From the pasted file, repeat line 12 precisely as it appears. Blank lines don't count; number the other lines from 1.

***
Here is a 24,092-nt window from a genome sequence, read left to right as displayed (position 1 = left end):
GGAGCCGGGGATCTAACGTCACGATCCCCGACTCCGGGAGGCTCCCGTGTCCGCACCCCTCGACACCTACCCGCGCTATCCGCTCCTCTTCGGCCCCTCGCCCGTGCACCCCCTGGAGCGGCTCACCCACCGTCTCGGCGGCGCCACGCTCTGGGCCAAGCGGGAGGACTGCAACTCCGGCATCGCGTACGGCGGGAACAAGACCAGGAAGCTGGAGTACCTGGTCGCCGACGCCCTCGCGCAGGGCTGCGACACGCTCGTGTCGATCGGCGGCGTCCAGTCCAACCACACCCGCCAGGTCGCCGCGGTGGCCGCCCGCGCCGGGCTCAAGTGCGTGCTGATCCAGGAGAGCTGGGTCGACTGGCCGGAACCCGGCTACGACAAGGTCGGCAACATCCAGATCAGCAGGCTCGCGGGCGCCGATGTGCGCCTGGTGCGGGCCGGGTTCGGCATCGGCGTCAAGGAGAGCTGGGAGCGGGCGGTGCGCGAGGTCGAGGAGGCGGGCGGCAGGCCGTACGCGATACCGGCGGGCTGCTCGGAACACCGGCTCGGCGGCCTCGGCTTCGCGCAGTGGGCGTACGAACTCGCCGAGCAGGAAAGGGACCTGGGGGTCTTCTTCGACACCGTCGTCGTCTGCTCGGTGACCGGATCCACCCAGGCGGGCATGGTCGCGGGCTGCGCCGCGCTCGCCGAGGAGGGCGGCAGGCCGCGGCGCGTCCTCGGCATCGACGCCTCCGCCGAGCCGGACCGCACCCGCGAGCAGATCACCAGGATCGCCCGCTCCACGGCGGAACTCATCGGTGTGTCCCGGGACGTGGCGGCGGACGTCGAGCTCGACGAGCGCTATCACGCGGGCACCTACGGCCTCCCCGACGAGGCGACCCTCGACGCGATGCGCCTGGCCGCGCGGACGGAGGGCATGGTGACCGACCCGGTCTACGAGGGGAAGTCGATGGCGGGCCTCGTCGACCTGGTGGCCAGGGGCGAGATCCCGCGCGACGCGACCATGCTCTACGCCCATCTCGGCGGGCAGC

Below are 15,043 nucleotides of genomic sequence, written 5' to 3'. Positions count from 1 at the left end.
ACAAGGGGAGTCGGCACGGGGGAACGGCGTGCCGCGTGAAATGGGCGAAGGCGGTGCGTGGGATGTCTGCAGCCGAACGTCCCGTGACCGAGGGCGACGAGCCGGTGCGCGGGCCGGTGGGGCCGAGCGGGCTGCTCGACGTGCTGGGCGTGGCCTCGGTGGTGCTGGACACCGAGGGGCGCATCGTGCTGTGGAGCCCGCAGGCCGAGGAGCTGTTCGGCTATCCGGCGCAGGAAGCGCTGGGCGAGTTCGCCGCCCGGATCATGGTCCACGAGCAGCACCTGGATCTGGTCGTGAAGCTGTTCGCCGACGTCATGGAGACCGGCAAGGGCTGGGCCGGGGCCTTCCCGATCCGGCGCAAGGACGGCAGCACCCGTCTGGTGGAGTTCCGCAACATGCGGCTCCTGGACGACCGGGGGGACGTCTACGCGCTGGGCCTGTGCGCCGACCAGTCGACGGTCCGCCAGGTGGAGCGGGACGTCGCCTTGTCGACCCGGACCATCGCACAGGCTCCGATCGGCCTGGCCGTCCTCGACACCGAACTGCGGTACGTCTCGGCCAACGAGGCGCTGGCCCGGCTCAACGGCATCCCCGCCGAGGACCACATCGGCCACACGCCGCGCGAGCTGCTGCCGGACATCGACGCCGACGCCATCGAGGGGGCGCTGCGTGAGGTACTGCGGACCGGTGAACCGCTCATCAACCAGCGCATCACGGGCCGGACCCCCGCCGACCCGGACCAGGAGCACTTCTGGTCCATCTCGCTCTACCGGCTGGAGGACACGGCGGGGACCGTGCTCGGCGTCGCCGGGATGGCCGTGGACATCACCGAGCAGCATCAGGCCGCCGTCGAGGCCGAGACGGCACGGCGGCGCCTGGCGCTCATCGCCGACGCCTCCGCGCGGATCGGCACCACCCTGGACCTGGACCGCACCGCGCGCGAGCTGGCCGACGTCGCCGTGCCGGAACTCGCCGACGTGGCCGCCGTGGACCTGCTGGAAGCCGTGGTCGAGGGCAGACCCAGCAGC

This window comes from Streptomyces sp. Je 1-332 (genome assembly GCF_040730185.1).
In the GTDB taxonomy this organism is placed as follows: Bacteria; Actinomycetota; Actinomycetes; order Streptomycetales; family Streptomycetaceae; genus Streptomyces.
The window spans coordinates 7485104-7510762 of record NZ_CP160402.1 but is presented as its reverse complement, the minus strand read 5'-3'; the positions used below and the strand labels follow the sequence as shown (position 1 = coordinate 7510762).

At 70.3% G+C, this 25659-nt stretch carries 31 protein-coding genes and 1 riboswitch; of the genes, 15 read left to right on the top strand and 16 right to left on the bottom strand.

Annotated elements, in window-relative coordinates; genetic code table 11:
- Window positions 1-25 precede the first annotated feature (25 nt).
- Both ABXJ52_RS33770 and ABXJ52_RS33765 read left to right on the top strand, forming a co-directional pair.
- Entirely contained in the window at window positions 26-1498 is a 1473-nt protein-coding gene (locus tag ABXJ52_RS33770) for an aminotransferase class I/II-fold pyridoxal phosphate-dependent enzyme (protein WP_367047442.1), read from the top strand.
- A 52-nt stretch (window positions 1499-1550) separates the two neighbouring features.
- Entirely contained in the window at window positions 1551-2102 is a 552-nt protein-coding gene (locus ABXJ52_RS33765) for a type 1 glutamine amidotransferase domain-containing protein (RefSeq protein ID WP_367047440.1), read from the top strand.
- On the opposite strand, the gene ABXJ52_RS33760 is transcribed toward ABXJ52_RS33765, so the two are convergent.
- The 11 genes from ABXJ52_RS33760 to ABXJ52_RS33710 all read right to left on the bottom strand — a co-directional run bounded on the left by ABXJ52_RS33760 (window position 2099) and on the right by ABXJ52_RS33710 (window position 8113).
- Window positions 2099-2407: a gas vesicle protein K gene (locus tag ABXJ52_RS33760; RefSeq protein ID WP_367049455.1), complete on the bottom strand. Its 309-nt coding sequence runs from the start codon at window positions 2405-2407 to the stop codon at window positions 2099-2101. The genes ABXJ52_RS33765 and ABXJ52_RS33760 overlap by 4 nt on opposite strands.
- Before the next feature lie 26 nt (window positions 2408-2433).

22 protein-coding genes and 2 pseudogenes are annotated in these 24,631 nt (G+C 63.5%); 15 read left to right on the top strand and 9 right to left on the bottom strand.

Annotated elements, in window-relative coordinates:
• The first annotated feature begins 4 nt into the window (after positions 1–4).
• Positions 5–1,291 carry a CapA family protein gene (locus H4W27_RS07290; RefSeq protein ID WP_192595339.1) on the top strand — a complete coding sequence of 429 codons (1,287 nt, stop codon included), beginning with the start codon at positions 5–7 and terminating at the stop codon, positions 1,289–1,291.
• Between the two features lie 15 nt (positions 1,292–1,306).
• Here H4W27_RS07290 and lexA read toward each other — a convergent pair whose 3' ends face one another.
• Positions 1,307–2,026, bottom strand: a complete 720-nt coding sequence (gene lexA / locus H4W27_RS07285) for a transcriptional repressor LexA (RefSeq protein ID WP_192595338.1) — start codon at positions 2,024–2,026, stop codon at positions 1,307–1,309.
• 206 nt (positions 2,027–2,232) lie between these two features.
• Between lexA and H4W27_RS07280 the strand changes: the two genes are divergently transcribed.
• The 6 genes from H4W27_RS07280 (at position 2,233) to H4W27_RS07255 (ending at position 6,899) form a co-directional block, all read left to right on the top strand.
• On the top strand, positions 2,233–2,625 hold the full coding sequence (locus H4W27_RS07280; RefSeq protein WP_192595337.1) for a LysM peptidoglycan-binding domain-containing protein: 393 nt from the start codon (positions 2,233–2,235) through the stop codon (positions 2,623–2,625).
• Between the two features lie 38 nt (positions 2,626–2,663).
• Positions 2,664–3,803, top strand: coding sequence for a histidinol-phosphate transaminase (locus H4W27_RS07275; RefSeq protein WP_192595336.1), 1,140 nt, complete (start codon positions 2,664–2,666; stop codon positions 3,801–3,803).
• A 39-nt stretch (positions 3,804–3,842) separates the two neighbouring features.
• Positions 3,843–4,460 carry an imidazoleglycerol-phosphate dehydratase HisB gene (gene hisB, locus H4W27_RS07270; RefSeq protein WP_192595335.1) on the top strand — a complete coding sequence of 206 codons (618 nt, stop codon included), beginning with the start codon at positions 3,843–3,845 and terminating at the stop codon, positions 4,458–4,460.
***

- Entirely contained in the window at window positions 26-1498 is a 1473-nt protein-coding gene (locus tag ABXJ52_RS33770) for an aminotransferase class I/II-fold pyridoxal phosphate-dependent enzyme (protein WP_367047442.1), read from the top strand.